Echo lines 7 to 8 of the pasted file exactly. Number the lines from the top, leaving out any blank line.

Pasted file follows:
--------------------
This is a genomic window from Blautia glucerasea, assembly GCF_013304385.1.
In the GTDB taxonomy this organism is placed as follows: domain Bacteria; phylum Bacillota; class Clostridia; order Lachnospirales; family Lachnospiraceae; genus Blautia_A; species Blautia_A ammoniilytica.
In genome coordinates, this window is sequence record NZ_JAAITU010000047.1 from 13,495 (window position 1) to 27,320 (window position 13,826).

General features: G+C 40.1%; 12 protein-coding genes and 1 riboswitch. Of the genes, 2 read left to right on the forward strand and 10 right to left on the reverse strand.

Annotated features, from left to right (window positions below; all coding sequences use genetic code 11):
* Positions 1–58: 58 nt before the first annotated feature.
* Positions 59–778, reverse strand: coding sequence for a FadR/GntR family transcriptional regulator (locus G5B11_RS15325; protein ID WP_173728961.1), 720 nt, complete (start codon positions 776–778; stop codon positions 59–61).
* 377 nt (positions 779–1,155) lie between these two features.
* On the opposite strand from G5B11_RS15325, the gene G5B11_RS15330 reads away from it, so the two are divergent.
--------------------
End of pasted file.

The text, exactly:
* Positions 59–778, reverse strand: coding sequence for a FadR/GntR family transcriptional regulator (locus G5B11_RS15325; protein ID WP_173728961.1), 720 nt, complete (start codon positions 776–778; stop codon positions 59–61).
* 377 nt (positions 779–1,155) lie between these two features.